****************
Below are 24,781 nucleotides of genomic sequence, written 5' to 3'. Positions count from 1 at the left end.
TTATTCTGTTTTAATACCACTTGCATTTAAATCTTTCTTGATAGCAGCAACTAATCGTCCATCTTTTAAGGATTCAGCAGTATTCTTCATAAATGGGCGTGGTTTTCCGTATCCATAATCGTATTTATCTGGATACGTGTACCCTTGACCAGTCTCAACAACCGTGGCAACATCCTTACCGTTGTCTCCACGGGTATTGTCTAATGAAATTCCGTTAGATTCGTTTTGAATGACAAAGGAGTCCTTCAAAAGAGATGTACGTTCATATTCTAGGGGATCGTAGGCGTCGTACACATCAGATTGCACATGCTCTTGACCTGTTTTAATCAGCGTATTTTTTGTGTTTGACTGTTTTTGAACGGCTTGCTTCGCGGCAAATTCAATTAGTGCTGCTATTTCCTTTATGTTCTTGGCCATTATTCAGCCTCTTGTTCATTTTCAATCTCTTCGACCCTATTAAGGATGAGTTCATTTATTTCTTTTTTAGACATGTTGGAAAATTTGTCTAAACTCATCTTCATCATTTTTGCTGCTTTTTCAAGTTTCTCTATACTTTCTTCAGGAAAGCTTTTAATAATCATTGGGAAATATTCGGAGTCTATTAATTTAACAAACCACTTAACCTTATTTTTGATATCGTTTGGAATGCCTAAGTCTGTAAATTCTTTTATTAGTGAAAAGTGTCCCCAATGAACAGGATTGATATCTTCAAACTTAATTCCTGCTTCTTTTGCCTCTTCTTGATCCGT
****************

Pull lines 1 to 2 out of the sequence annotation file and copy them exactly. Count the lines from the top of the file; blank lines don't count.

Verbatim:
Below are 24,781 nucleotides of genomic sequence, written 5' to 3'. Positions count from 1 at the left end.
TTATTCTGTTTTAATACCACTTGCATTTAAATCTTTCTTGATAGCAGCAACTAATCGTCCATCTTTTAAGGATTCAGCAGTATTCTTCATAAATGGGCGTGGTTTTCCGTATCCATAATCGTATTTATCTGGATACGTGTACCCTTGACCAGTCTCAACAACCGTGGCAACATCCTTACCGTTGTCTCCACGGGTATTGTCTAATGAAATTCCGTTAGATTCGTTTTGAATGACAAAGGAGTCCTTCAAAAGAGATGTACGTTCATATTCTAGGGGATCGTAGGCGTCGTACACATCAGATTGCACATGCTCTTGACCTGTTTTAATCAGCGTATTTTTTGTGTTTGACTGTTTTTGAACGGCTTGCTTCGCGGCAAATTCAATTAGTGCTGCTATTTCCTTTATGTTCTTGGCCATTATTCAGCCTCTTGTTCATTTTCAATCTCTTCGACCCTATTAAGGATGAGTTCATTTATTTCTTTTTTAGACATGTTGGAAAATTTGTCTAAACTCATCTTCATCATTTTTGCTGCTTTTTCAAGTTTCTCTATACTTTCTTCAGGAAAGCTTTTAATAATCATTGGGAAATATTCGGAGTCTATTAATTTAACAAACCACTTAACCTTATTTTTGATATCGTTTGGAATGCCTAAGTCTGTAAATTCTTTTATTAGTGAAAAGTGTCCCCAATGAACAGGATTGATATCTTCAAACTTAATTCCTGCTTCTTTTGCCTCTTCTTGATCCGT